Three-D Issue 21: ‘One Year On’ Symposium on the Legacy of the Paralympics, Accentuate with University of Brighton

RoseIrene Rose
Liverpool John Moores Univ.

In July founding steering group member Alison Wilde was invited to be part of the headline panel at the Accentuate ‘One Year On’ Symposium held in partnership with the University of Brighton. The symposium explored the potential wider cultural legacy of the London 2012 Paralympics for Deaf and disabled people. Wilde’s paper interrogated the ideological underpinning of the hierarchical and individualistic notions of legacy deployed throughout the games. In particular she highlighted the discursive compatibility between this notion of legacy and the damaging deployment of an individualistic account of the bio-psycho-social model of disability being promoted by the likes of the American healthcare insurance giant Unum and Atos (a major Paralympic sponsor).

Rose i1The Symposium brought together the views of those involved in the cultural Olympiad, including sports and cultural practitioners, disabled artists and Paralympians, academics and disability policy experts. The Demos report from the event – ‘ One Year On’ – captures the concerns raised at the symposium and concludes that that while the ‘elite’ of disabled artists whose work was commissioned as part of the Cultural Olympiad received a huge boost, the silent majority of disabled people missed out. The report argues that cultural legacy of the Paralympics remains overlooked, with much of the focus on improving disabled people’s access to sports or on the perception of disabled people more generally. It also perceives a missed opportunity to increase the participation and employment of disabled people in the UK’s cultural life.

Rose i2The Demos report marks the start of a more in-depth study to understand why disabled employment in the cultural sectors is so poor, and what stops disabled people engaging in the arts more generally, including attending cultural events.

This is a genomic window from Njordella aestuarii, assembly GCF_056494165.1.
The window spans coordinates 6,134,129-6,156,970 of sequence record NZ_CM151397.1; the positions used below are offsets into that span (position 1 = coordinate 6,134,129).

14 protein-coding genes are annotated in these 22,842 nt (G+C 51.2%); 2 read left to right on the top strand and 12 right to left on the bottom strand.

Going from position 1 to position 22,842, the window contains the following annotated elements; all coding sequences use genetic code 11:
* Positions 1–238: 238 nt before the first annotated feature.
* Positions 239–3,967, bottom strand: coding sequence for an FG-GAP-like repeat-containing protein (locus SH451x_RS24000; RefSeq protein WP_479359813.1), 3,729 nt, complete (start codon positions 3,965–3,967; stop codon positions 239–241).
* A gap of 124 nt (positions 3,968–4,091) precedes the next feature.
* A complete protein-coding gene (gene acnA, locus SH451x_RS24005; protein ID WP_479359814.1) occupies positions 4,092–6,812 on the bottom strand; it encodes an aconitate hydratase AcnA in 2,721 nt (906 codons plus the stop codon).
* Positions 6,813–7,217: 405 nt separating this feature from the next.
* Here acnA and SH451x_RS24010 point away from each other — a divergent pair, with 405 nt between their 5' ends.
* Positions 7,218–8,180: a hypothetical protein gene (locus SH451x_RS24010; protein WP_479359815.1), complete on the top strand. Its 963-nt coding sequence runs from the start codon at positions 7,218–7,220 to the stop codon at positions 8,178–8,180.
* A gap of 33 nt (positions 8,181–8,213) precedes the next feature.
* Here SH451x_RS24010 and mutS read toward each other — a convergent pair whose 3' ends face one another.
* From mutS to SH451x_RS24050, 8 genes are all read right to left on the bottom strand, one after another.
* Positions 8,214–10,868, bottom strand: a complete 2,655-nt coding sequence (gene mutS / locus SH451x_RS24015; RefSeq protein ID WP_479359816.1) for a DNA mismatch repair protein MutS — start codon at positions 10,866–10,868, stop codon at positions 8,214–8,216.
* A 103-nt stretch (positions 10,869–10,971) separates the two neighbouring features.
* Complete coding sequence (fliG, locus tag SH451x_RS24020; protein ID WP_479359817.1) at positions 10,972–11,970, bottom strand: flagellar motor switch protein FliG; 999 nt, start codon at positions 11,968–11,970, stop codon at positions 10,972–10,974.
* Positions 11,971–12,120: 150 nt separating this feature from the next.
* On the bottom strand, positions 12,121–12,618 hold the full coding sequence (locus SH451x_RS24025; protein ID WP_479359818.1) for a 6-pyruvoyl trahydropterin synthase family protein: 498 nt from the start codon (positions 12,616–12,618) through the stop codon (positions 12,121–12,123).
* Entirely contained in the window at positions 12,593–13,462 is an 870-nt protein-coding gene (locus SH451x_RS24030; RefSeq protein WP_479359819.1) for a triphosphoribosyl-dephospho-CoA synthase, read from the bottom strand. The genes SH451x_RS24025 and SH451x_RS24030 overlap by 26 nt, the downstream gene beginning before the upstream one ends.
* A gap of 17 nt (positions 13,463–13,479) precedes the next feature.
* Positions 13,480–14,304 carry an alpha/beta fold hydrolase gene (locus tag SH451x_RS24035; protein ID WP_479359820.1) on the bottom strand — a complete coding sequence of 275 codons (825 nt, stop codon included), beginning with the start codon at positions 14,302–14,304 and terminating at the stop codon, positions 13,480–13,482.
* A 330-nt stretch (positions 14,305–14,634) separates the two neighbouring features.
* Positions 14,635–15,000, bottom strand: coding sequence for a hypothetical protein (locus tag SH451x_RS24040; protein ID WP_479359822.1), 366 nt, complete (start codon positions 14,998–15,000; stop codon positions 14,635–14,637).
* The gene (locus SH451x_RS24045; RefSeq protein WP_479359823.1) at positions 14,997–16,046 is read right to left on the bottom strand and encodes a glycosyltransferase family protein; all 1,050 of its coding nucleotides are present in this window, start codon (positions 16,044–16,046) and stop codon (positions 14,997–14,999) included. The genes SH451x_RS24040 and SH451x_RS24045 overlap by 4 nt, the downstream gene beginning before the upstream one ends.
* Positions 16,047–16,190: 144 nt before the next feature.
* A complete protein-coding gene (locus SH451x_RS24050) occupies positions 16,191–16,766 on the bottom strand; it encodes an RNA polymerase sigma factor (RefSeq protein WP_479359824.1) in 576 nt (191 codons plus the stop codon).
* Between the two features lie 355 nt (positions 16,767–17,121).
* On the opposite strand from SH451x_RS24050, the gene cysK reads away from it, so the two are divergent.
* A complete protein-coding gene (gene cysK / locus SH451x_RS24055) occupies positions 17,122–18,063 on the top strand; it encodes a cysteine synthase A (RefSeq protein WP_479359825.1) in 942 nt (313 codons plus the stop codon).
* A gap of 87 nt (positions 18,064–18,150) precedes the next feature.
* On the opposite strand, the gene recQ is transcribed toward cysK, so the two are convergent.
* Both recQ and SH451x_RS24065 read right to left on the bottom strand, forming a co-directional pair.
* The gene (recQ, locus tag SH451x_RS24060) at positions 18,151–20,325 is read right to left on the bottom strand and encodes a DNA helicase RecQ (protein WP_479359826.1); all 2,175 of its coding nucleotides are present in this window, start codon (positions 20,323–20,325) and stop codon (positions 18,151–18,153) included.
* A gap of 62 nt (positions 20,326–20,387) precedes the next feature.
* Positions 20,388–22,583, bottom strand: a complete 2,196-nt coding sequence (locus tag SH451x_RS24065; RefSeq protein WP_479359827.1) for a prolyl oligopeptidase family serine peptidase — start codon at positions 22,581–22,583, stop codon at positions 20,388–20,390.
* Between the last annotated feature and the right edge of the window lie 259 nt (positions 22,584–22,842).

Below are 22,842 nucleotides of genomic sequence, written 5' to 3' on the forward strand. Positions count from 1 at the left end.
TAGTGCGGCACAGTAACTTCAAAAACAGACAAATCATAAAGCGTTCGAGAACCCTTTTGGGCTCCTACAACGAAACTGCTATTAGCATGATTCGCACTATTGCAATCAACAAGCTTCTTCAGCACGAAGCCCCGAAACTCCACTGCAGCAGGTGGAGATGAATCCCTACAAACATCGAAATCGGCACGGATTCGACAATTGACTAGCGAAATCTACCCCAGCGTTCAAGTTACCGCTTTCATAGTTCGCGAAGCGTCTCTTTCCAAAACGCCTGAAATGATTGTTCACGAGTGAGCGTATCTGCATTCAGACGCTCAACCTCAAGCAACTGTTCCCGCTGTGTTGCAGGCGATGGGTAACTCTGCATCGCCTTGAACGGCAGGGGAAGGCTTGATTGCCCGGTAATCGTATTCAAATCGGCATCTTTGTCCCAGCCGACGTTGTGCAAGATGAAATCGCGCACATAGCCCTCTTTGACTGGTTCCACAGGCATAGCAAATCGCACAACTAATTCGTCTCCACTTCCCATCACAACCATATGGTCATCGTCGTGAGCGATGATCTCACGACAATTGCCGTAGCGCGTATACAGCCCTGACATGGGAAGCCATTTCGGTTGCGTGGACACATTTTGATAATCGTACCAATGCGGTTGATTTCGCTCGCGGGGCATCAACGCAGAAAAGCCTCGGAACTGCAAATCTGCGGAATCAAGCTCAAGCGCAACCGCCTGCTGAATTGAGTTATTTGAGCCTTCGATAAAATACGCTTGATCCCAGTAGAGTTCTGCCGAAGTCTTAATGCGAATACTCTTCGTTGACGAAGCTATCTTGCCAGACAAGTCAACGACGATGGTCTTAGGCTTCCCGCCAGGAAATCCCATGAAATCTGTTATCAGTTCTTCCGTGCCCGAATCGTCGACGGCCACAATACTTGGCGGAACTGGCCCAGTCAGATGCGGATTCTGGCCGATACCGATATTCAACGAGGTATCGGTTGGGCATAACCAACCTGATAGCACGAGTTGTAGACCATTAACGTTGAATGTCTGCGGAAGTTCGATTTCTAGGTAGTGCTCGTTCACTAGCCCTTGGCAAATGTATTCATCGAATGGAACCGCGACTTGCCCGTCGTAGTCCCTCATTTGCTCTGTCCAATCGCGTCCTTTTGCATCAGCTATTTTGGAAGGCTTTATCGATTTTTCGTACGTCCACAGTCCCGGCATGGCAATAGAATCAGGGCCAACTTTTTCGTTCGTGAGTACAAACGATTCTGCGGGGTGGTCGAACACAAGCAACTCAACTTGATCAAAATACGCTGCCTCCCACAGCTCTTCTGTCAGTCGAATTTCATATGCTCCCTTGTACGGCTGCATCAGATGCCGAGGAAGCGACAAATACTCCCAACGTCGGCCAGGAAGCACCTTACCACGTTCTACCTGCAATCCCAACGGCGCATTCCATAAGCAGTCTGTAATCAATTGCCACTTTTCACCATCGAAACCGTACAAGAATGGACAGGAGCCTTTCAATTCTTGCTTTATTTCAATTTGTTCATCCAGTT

Full coverage of the One Year On symposium – including papers, audiovisual presentations and films – is available here

The free Demos report covering the event is available here

For more analysis of the relationship between Unum Insurance and the UK-DWP Atos Healthcare work capability assessment structure for disability assessment see Jon James McCardle’s article on the Black Triangle Campaign’s website: (More information below).

Avoidance and/in the Academy, Centre for Culture and Disability Studies, Hope University

In September, steering group member, Irene Rose represented the network at the Journal of Literary and Cultural Disability Studies conference, “Avoidance In/And the Academy” held by the CCDS, Hope University. The avoidance project asserts that the time has come to recognise that the academic avoidance of disability studies and disability theory is indicative of social prejudice. Addressing this issue Rose’s paper offered a reading of Leonard Cheshire’s Creature Discomforts Campaign that drew upon disability studies critiques of institutionalised charities that deem such charities as fundamentally incompatible with Disability Rights. Rose revealed how the discourses and aesthetics of cute employed within the Discomforts campaign enact a symbolic distancing and disavowal akin to the age-old discourses of fear previously used by impairment charity campaigns. In this way she demonstrated that engaging with disability theory enables a productive reading of contemporary charity campaign techniques that reveal the continuing oppressive production of the dependent disabled subject of charity discourse.

In her concluding remarks Rose noted that the importance of such critical engagement is more vital than ever as with the dismantling of the NHS huge charity organisations are vying for lucrative healthcare contracts. Likewise she asserted that –notable exceptions notwithstanding – the continuing conspicuous absence of disability perspectives within media, cultural and communication studies acted as a blight on the broader political project of cultural studies. However ending on a cautiously optimistic note, she noted that the spectacle of the Paralympics had offered a great opportunity for academic engagement and interrogation that could mark the end point of critical avoidance. To this end she noted with anticipation the Bournemouth Media School Paralympic collection that aims to expose the ideological cracks in the shiny exterior of Paralympic rhetoric and representation.

For more information on the long term economic plans of impairment charities that currently appear to be supporting disability rights see Black Triangle’s website

Rose i3And finally, with thanks: Acknowledging Disability Activism and Activist Websites

The DSN would like to take this opportunity to draw MeCCSA members’ attention to some of the key grassroots campaigns against austerity arising from within the Disabled People’s Movement. In particular we would invite colleagues to engage with the work of Disabled People Against the Cuts (DPAC), Black Triangle and the Mental Health Resistance Network. These organisations have arisen in response to the implementation of austerity cuts that have seen the systematic attack on justice and human rights for disabled people.  All the sites contain insightful political and economic analysis, research and personal testimony and offer a wealth of material to draw upon in teaching and/or research.


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